UN: Ethiopia’s conflict has ‘appalling impact on civilians’

UN: Ethiopia’s conflict has ‘appalling impact on civilians’

The United Nations human rights chief warns that the situation in Ethiopia is “spiraling out of control with appalling impact on civilians” and urgently needs outside monitoring

Senior government official Redwan Hussein told reporters on Tuesday evening that Ethiopia will invite assistance only if it feels that “it failed to investigate.” To assume it can’t carry out such probes “is belittling the government,” he said.

The lack of transparency, with most communications and transport links severed, complicates efforts to verify the warring side’s claims.

It also hides the extent of atrocities feared to have been committed since Prime Minister Abiy Ahmed on Nov. 4 announced that fighting had begun with the Tigray People’s Liberation Front, which dominated Ethiopia’s government for nearly three decades before he came to power and sidelined it.

Each government now regards the other as illegal, as the TPLF objects to the postponement of national elections until next year because of the COVID-19 pandemic and sees Abiy’s mandate as expired.

U.N. human rights chief Michelle Bachelet called the situation “exceedingly worrying and volatile” with fighting reported to continue in areas surrounding the Tigray capital, Mekele, and the towns of Sheraro and Axum, “in spite of government claims to the contrary.”

“We have corroborated information of gross human rights violations and abuses including indiscriminate attacks against civilians and civilian objects, looting, abductions and sexual violence against women and girls,” Bachelet told reporters. “There are reports of forced recruitment of Tigrayan youth to fight against their own communities.”

However, she said, “we have been unable to access the worst affected areas.”

Ethiopia’s government objects to what it calls “interference,” from efforts at dialogue to delivering aid, drawing on its history as the rare African country never colonized, a source of deep national pride.

The government on Tuesday said its forces had shot at and detained U.N. staffers who allegedly broke through checkpoints while trying to reach areas where “they were not supposed to go.”

The incident “is really costly” because it further delays humanitarian operations for people in Tigray who have been waiting five weeks for aid, U.N. humanitarian spokesman Saviano Abreu told The Associated Press.

He said the six-member U.N. team, which was detained in Humera and released two days later, was the first sent into Tigray and was carrying out security assessments along roads that had been previously agreed upon with Ethiopia’s government. Such assessments are crucial before aid can be moved in.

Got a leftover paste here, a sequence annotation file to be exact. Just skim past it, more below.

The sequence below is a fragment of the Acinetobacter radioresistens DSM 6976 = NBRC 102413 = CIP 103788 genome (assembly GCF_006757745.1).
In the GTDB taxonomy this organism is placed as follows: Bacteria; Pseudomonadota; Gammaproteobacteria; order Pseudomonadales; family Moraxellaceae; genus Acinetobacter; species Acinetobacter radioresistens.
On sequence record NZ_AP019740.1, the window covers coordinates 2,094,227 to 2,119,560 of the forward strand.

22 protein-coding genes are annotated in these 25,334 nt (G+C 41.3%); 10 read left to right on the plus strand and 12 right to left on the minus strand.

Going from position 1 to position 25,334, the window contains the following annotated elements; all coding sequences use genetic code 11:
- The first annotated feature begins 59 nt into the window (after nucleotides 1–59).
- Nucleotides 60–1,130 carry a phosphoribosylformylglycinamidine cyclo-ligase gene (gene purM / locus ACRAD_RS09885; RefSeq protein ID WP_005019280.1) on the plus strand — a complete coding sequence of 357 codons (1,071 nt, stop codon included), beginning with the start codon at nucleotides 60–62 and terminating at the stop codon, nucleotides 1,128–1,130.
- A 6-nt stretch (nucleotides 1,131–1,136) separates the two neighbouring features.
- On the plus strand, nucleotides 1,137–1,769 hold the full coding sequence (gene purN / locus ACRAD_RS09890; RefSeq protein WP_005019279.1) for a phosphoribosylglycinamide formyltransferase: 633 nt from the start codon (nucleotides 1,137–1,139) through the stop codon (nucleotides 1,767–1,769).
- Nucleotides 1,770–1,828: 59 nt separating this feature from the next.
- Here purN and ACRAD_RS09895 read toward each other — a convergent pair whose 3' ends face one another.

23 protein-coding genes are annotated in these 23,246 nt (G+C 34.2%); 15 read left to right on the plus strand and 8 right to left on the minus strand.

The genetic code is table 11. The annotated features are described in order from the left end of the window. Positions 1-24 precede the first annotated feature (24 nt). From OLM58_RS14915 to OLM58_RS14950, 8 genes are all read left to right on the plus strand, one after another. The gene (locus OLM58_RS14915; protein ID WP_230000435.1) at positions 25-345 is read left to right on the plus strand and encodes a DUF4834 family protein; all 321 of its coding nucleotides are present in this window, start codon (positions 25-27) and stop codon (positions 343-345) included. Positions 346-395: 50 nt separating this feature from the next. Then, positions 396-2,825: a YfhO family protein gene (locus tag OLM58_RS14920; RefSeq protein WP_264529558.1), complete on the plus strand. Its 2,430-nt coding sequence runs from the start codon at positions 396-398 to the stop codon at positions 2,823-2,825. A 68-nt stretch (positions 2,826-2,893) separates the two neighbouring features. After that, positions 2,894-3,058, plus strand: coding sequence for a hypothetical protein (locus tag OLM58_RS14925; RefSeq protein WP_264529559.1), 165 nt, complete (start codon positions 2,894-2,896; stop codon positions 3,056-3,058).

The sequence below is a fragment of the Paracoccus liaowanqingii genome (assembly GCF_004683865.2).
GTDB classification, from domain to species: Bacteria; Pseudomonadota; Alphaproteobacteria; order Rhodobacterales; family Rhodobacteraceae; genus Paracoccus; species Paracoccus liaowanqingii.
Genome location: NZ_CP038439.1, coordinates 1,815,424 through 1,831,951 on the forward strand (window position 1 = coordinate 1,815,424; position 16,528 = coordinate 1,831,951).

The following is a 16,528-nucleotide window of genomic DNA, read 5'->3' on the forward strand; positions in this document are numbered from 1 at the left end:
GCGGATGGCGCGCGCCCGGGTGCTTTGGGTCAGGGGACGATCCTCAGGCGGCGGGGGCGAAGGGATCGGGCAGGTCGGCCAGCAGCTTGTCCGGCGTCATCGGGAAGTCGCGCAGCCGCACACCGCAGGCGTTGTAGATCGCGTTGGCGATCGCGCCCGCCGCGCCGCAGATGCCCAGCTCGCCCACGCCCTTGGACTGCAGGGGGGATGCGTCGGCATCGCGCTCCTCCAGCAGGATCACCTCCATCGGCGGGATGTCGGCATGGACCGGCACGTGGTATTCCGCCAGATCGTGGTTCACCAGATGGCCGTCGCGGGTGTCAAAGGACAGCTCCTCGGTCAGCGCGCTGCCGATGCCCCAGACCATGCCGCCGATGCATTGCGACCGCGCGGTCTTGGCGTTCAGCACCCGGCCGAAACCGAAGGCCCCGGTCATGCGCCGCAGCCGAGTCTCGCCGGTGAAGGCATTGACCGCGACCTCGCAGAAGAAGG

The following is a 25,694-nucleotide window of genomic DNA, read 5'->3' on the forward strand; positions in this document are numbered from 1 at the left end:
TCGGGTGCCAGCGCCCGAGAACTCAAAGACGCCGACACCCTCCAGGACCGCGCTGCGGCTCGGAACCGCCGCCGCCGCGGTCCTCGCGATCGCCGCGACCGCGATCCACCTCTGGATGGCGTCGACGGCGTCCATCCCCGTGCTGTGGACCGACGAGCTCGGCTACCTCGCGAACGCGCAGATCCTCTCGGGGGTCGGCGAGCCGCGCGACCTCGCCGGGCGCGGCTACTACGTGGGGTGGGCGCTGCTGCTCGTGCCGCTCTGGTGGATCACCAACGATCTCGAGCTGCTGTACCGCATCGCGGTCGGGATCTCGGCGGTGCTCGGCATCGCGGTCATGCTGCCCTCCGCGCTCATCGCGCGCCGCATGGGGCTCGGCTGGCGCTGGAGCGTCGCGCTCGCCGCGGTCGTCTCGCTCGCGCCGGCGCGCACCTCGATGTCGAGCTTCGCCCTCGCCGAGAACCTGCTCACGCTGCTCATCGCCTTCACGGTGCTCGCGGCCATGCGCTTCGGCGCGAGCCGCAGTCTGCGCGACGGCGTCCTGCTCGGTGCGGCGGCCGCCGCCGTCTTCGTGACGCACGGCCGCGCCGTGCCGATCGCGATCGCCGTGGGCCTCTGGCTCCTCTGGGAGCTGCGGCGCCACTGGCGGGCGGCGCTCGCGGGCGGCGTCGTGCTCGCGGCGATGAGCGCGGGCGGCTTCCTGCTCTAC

“Now we have to work out additional operational details with the government,” especially on security, Abreu said, repeating the U.N.’s call for unfettered, unconditional access.

The top U.S. diplomat for Africa, Tibor Nagy, tweeted that “we strongly urge all parties to safeguard humanitarian ​workers in and around Ethiopia’s Tigray region. We continue to urge immediate and unhindered humanitarian access ​throughout Tigray.”

The shooting occurred a week after the U.N. and the government signed a deal to allow humanitarian access. The deal, crucially, allows aid only in areas under federal government control.

Needs are critical. Mekele, a city of a half-million people, is “basically today without medical care,” the director-general of the International Committee for the Red Cross, Robert Mardini, told reporters on Tuesday. The Ayder Referral Hospital has run out of supplies, including fuel for generators.

“Doctors and nurses have been forced to make horrible life and death decisions,” Mardini said. “They suspended intensive care services and are really struggling to take care like delivering babies or providing dialysis treatment.”

A joint ICRC-Ethiopian Red Cross convoy with supplies for hundreds of wounded people is ready to go to Mekele, pending approval, he said. It would be the first international convoy to reach the city.

While the risk of insecurity remains in the Tigray capital, there is no active fighting, Mardini said.

Overall, he said, “people in Tigray have been cut off from services for nearly a month. They have had no phone, no internet, no electricity and no fuel. Cash is running out. This of course adds to the tension.”

In neighboring Sudan, nearly 50,000 Ethiopian refugees now take shelter. Some resist being moved to a camp away from the border, in the hope that missing family members, separated by the fighting, can be found.

“How can we go?” asked one refugee, Haile Gebremikeal. “If we can stay here for one or two months, if they give us a chance, we can look for our family or our family can look for us. There are no telephones, no internet. We don’t have anything.”